Estimates of Scale and Cost Efficiency for Federal Reserve Currency Operations
Meeting the currency demands of depository institutions, businesses, and consumers costs the Federal Reserve more than half a billion dollars each year, yet, very little research has been devoted to understanding what factors affect such costs. The authors estimate a cost function in order to obtain estimates of scale and cost efficiency for this service. They find that as in other paper-based technologies, such as checks, scale economies are achieved at a relatively low level of output, implying that currency services are not a natural monopoly. They also provide estimates of facility-specific marginal costs and returns to scale measures that could be used to improve resource allocations. Lastly, they find that the average processing facility operates at more 80 percent of the efficiency of the "best practice" facility, comparable to cost efficiency estimates that have been reported elsewhere for private-sector financial institutions.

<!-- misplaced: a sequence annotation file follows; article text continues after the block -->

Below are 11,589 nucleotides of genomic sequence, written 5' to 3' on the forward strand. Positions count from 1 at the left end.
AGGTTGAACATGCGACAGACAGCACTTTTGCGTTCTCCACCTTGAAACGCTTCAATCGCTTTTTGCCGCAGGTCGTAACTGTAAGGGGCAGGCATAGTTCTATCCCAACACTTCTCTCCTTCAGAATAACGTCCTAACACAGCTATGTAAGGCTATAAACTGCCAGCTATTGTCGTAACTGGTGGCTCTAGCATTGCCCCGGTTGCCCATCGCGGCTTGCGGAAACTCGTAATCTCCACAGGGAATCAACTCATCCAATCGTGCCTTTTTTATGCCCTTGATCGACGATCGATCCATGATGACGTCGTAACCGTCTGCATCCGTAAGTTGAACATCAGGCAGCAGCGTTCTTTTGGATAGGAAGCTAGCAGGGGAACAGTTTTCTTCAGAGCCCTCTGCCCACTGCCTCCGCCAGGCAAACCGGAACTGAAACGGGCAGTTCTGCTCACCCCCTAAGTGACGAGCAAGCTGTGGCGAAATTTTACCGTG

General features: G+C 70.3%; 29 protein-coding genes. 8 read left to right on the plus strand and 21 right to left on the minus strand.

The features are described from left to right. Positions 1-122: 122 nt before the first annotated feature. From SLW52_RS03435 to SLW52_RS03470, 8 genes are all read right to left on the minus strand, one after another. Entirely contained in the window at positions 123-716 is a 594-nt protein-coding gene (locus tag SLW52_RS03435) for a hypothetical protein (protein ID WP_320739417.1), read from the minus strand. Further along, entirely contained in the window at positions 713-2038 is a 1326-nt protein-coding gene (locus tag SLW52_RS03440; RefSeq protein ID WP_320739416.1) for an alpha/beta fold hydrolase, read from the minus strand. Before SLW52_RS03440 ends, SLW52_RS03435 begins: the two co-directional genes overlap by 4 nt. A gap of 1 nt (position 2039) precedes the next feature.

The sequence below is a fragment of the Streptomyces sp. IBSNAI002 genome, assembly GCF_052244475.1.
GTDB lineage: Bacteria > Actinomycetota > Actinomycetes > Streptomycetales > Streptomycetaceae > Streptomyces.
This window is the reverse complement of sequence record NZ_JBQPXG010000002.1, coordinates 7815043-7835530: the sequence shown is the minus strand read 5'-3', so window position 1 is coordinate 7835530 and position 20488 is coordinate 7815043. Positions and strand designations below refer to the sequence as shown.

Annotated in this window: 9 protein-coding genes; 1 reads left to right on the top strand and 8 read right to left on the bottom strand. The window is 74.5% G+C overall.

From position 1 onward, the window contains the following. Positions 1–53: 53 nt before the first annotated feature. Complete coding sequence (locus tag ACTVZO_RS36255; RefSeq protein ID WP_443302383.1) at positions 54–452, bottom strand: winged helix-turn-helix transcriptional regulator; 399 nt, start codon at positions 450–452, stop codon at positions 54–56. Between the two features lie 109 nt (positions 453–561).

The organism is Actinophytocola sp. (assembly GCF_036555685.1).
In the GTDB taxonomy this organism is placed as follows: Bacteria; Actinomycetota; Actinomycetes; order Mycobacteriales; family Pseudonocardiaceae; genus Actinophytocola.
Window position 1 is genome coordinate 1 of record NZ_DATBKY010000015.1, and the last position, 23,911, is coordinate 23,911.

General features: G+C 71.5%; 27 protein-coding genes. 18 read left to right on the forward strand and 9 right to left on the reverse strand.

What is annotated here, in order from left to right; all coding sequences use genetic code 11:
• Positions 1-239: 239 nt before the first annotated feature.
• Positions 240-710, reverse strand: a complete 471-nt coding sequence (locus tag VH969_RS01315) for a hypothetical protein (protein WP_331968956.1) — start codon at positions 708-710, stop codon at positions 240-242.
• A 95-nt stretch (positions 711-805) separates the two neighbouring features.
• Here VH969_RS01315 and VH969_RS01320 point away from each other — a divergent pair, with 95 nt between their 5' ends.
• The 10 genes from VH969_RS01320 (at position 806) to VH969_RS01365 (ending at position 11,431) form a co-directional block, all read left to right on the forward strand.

Suggested citation: Bauer, Paul, James Bohn, and Diana Hancock. “Estimates of Scale and Cost Efficiency for Federal Reserve Currency Operations,” Federal Reserve Bank of Cleveland, Economic Review, vol. 37, no. 4, pp. 02-25, 11.01.2001.